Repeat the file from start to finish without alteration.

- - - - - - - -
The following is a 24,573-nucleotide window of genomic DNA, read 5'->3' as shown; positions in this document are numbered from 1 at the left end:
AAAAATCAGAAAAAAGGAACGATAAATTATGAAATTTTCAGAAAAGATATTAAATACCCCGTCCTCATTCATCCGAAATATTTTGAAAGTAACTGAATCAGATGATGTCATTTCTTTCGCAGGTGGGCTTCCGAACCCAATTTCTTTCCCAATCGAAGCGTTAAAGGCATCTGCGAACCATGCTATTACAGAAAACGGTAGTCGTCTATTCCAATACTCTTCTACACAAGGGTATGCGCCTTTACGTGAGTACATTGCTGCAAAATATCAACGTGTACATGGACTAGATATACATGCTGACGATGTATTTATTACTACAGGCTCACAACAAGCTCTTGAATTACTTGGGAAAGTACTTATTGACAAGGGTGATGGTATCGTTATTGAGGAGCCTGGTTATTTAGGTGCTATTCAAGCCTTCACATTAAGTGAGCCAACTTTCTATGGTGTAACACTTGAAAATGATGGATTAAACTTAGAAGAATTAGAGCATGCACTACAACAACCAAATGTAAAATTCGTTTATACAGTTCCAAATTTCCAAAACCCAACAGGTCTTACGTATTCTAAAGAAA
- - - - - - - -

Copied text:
The following is a 24,573-nucleotide window of genomic DNA, read 5'->3' as shown; positions in this document are numbered from 1 at the left end:
AAAAATCAGAAAAAAGGAACGATAAATTATGAAATTTTCAGAAAAGATATTAAATACCCCGTCCTCATTCATCCGAAATATTTTGAAAGTAACTGAATCAGATGATGTCATTTCTTTCGCAGGTGGGCTTCCGAACCCAATTTCTTTCCCAATCGAAGCGTTAAAGGCATCTGCGAACCATGCTATTACAGAAAACGGTAGTCGTCTATTCCAATACTCTTCTACACAAGGGTATGCGCCTTTACGTGAGTACATTGCTGCAAAATATCAACGTGTACATGGACTAGATATACATGCTGACGATGTATTTATTACTACAGGCTCACAACAAGCTCTTGAATTACTTGGGAAAGTACTTATTGACAAGGGTGATGGTATCGTTATTGAGGAGCCTGGTTATTTAGGTGCTATTCAAGCCTTCACATTAAGTGAGCCAACTTTCTATGGTGTAACACTTGAAAATGATGGATTAAACTTAGAAGAATTAGAGCATGCACTACAACAACCAAATGTAAAATTCGTTTATACAGTTCCAAATTTCCAAAACCCAACAGGTCTTACGTATTCTAAAGAAA